Note: This post is part of September's Curator's Corner Theme: Anniversaries, celebrating great artistic legacies.
The final year of a decade is always an interesting one, culturally speaking, straddling between the ending decade and the decade yet to come. 2009 marks the anniversaries of many great jazz albums. Here are several notable highlights.
1959 (50th anniversary) - Dave Brubeck’s Time Out
Brubeck’s album combined odd meters, exotic influence, and the gorgeous sounds of saxophonist Paul Desmond. The album featured “Take Five,” one of the most well-know jazz songs ever, which broke through a rock-dominated market.
This was a great year for jazz albums; others iconic albums released in 1959 include: Miles Davis’ Kind of Blue, John Coltrane’s Giant Steps, Ornette Coleman’s The Shape of Jazz to Come, and Charles Mingus’ Mingus Ah Um.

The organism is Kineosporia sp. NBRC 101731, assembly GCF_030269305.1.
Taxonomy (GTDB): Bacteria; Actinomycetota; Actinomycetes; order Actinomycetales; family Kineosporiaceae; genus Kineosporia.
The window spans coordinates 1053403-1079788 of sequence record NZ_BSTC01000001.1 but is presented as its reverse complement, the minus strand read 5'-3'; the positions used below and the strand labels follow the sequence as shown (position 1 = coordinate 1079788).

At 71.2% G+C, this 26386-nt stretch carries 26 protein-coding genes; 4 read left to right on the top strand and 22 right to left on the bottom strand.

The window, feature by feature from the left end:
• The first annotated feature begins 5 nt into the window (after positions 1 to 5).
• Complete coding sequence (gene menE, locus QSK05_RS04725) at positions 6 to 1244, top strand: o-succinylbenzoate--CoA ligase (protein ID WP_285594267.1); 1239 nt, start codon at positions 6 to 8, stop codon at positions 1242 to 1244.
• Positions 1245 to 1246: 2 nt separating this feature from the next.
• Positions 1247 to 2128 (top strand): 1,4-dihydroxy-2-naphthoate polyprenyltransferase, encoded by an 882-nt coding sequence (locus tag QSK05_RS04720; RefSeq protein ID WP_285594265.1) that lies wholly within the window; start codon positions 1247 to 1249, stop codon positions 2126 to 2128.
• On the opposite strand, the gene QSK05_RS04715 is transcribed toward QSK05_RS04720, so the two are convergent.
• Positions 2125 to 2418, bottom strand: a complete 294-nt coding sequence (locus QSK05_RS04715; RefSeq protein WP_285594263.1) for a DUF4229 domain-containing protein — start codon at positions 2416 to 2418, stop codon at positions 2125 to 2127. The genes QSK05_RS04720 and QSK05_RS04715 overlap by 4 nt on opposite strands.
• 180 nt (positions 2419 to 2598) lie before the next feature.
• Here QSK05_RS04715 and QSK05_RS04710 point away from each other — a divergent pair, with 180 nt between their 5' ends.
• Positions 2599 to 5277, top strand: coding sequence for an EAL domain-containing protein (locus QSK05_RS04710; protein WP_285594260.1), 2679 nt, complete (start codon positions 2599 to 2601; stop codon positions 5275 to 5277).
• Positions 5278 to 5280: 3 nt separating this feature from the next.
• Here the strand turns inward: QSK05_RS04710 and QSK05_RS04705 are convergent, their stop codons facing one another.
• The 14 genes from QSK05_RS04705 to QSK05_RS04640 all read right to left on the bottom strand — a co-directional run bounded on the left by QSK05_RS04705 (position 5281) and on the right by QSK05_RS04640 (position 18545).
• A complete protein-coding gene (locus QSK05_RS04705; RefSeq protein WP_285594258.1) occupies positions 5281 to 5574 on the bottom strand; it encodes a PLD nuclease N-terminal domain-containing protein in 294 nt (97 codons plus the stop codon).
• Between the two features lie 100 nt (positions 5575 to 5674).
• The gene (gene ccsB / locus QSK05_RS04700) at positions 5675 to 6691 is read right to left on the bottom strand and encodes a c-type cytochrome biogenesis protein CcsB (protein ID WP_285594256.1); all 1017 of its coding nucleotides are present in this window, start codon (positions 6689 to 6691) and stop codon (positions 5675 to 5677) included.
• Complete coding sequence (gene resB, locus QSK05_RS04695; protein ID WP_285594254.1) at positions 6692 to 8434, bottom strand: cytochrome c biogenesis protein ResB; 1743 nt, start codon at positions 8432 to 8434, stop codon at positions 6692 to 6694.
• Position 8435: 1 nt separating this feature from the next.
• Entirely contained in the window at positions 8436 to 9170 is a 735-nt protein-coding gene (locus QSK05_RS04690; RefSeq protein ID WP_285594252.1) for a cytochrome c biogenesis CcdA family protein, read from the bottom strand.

1969 (40th anniversary) – Miles Davis’ In a Silent Way
Davis was one of the original pioneers of fusion – which combined rock and jazz. While this album was surpassed in notoriety by Bitches Brew (released a year later), this marks Davis’ first full foray into an electronic fusion sound. The album features many then up and coming musicians who would go onto shape the course of fusion jazz such as saxophonist Wayne Shorter (Weather Report), guitarist John McLaughlin (Mahavishnu Orchestra), and keyboardist Herbie Hancock (Headhunters).
1999 (10th anniversary) – Pat Metheny Trio, 99 – 00
Guitarist Metheny’s career spans 4 decades and includes collaborations with artists ranging from Ornette Coleman to Joni Mitchell. This album, which was primarily recorded in 1999 but released in 2000, remains one of the Metheny’s most popular albums and marks his return to the more subtle fusion of his early career in the 1970s after partially succumbing to the musical excesses of the 1980s.